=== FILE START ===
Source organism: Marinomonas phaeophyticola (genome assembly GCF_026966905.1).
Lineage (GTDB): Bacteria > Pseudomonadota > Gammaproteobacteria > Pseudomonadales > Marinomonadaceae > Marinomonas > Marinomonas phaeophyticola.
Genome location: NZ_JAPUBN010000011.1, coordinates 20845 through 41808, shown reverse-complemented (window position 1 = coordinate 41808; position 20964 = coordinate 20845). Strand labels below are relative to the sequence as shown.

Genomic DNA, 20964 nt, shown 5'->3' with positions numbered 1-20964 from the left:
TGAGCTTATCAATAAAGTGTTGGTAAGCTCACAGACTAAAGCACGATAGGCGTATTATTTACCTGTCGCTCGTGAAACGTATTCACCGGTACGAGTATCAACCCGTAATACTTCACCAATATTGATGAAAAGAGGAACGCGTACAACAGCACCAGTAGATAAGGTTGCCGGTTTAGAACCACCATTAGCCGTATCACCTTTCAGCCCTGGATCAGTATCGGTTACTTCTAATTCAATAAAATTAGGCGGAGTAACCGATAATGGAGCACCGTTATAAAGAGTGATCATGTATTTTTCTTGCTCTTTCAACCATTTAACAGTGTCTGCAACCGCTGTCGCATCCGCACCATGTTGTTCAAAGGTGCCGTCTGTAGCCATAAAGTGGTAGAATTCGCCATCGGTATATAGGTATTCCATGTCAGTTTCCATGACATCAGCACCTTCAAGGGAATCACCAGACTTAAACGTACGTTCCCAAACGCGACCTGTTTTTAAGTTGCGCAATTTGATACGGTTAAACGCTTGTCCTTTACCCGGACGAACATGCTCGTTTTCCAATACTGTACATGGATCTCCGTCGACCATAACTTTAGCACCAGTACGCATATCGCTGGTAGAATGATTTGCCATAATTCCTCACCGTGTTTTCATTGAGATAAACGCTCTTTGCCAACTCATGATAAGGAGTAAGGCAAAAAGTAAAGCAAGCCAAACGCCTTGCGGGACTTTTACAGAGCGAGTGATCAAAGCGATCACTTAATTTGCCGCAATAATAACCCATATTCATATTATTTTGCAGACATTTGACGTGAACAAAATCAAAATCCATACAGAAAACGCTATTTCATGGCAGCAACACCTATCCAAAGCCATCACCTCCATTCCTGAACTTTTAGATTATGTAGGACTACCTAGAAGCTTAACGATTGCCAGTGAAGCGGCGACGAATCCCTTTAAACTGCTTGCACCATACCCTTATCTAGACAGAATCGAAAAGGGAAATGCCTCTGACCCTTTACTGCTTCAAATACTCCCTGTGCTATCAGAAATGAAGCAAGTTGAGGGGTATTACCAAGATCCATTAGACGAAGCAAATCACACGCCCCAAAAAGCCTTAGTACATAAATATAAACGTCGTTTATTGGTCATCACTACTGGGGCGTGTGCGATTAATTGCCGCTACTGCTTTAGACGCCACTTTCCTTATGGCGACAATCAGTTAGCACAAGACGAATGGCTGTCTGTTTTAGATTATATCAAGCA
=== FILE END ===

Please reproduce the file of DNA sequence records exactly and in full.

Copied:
Source organism: Marinomonas phaeophyticola (genome assembly GCF_026966905.1).
Lineage (GTDB): Bacteria > Pseudomonadota > Gammaproteobacteria > Pseudomonadales > Marinomonadaceae > Marinomonas > Marinomonas phaeophyticola.
Genome location: NZ_JAPUBN010000011.1, coordinates 20845 through 41808, shown reverse-complemented (window position 1 = coordinate 41808; position 20964 = coordinate 20845). Strand labels below are relative to the sequence as shown.

Genomic DNA, 20964 nt, shown 5'->3' with positions numbered 1-20964 from the left:
TGAGCTTATCAATAAAGTGTTGGTAAGCTCACAGACTAAAGCACGATAGGCGTATTATTTACCTGTCGCTCGTGAAACGTATTCACCGGTACGAGTATCAACCCGTAATACTTCACCAATATTGATGAAAAGAGGAACGCGTACAACAGCACCAGTAGATAAGGTTGCCGGTTTAGAACCACCATTAGCCGTATCACCTTTCAGCCCTGGATCAGTATCGGTTACTTCTAATTCAATAAAATTAGGCGGAGTAACCGATAATGGAGCACCGTTATAAAGAGTGATCATGTATTTTTCTTGCTCTTTCAACCATTTAACAGTGTCTGCAACCGCTGTCGCATCCGCACCATGTTGTTCAAAGGTGCCGTCTGTAGCCATAAAGTGGTAGAATTCGCCATCGGTATATAGGTATTCCATGTCAGTTTCCATGACATCAGCACCTTCAAGGGAATCACCAGACTTAAACGTACGTTCCCAAACGCGACCTGTTTTTAAGTTGCGCAATTTGATACGGTTAAACGCTTGTCCTTTACCCGGACGAACATGCTCGTTTTCCAATACTGTACATGGATCTCCGTCGACCATAACTTTAGCACCAGTACGCATATCGCTGGTAGAATGATTTGCCATAATTCCTCACCGTGTTTTCATTGAGATAAACGCTCTTTGCCAACTCATGATAAGGAGTAAGGCAAAAAGTAAAGCAAGCCAAACGCCTTGCGGGACTTTTACAGAGCGAGTGATCAAAGCGATCACTTAATTTGCCGCAATAATAACCCATATTCATATTATTTTGCAGACATTTGACGTGAACAAAATCAAAATCCATACAGAAAACGCTATTTCATGGCAGCAACACCTATCCAAAGCCATCACCTCCATTCCTGAACTTTTAGATTATGTAGGACTACCTAGAAGCTTAACGATTGCCAGTGAAGCGGCGACGAATCCCTTTAAACTGCTTGCACCATACCCTTATCTAGACAGAATCGAAAAGGGAAATGCCTCTGACCCTTTACTGCTTCAAATACTCCCTGTGCTATCAGAAATGAAGCAAGTTGAGGGGTATTACCAAGATCCATTAGACGAAGCAAATCACACGCCCCAAAAAGCCTTAGTACATAAATATAAACGTCGTTTATTGGTCATCACTACTGGGGCGTGTGCGATTAATTGCCGCTACTGCTTTAGACGCCACTTTCCTTATGGCGACAATCAGTTAGCACAAGACGAATGGCTGTCTGTTTTAGATTATATCAAGCA